CONTRACT Artistes, live events   The ill-judged case brought by the NFL against MIA, after the singer raised a middle finger in her Super Bowl performance with Madonna – allegedly breaching her contractual commitment  to ensure her performance didn’t negatively impact on the “tremendous public respect and reputation” enjoyed by American football – has been settled. At one point the NFL was looking for $16.6 million in damages even though MIA’s actions only prompted a smattering of complaints and not action by the FCC. As MIA’s lawyer Howard King told the Hollywood Reporter at the time: “The NFL’s claimed reputation for wholesomeness is hilarious in light of the weekly felonies committed by its stars, the bounties placed by coaches on opposing players, the homophobic and racist comments uttered by its players, the complete disregard for the health of players and the premature deaths that have resulted from same”. MIA herself had previously said the lawsuit “was “a massive waste of time, a massive waste of money, it’s a massive display of powerful corporation dick-shaking. They want me on my knees and say[ing] sorry so they can slap me on my wrist.” The case has now been settled and the terms…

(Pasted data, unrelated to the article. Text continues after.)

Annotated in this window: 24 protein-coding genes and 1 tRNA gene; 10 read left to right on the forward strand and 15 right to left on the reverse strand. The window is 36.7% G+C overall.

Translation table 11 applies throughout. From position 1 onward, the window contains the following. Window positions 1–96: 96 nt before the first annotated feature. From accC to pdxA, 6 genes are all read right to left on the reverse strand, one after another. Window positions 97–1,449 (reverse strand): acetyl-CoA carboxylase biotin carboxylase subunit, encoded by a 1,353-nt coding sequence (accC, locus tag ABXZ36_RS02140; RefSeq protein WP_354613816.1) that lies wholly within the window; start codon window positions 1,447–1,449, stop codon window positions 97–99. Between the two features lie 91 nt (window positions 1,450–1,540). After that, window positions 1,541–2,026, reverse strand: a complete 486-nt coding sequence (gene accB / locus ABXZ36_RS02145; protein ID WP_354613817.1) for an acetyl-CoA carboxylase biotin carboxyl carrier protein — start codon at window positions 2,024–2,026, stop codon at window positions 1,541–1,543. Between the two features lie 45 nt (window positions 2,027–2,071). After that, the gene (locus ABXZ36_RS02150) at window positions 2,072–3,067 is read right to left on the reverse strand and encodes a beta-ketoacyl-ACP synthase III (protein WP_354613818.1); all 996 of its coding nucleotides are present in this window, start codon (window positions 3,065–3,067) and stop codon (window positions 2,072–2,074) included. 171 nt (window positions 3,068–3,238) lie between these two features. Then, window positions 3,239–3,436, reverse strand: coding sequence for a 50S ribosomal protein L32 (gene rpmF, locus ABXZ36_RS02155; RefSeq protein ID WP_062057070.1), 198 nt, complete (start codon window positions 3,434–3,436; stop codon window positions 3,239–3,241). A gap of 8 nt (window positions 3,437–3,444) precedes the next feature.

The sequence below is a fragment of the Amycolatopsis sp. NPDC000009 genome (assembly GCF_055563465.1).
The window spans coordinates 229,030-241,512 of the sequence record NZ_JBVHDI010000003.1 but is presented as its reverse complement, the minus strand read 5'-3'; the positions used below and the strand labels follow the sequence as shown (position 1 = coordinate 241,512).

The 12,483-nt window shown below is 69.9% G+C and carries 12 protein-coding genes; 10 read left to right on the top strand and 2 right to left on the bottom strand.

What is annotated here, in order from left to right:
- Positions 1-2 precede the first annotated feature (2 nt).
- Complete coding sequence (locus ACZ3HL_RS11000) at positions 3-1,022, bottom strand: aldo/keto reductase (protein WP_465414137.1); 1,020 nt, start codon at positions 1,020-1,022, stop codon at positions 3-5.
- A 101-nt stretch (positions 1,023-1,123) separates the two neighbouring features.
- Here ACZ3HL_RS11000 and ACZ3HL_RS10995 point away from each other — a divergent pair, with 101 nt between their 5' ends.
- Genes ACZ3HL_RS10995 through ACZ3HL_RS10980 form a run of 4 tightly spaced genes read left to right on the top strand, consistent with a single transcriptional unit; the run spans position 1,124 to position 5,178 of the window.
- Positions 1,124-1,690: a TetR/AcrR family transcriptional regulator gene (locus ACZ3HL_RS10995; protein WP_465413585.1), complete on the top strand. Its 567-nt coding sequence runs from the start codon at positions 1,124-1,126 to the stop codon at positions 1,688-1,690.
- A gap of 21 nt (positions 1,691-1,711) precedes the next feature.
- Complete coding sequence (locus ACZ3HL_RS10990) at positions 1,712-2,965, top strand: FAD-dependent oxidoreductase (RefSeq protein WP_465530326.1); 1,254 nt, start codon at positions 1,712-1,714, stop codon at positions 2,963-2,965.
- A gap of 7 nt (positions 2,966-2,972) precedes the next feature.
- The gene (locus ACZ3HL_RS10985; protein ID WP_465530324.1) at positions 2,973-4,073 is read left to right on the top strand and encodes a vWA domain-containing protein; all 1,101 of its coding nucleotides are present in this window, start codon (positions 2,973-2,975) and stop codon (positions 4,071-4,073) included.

Clinton default means copyright can be transferred
Artists , Copyright / September 2014

COPYRIGHT Artistes, songwriters   Addressing the issue of whether a lower court abused its discretion by appointing a receiver and authorizing the sale of master sound recordings to satisfy monetary judgments, the U.S. Court of Appeals for the Ninth Circuit has affirmed the lower court’s decision, finding that the Copyright Act did not protect the defendant from the involuntary transfer of his copyrighted works because the defendant was not the original author of the works (Hendricks & Lewis PLLC v. Clinton, Case No. 13-35010 (9th Cir., June 23, 2014) (Christen, J)).  The plaintiffs, Hendricks & Lewis, are a law firm who performed legal services for George Clinton.   Clinton failed to pay Hendricks for certain legal fees incurred and after securing an arbitration award, Hendricks petitioned for and received judgment from the lower court, which has now been confirmed on appeal.

Shakira hit was an indirect but infringing copy of another
Artists , Copyright , Music Publishing / September 2014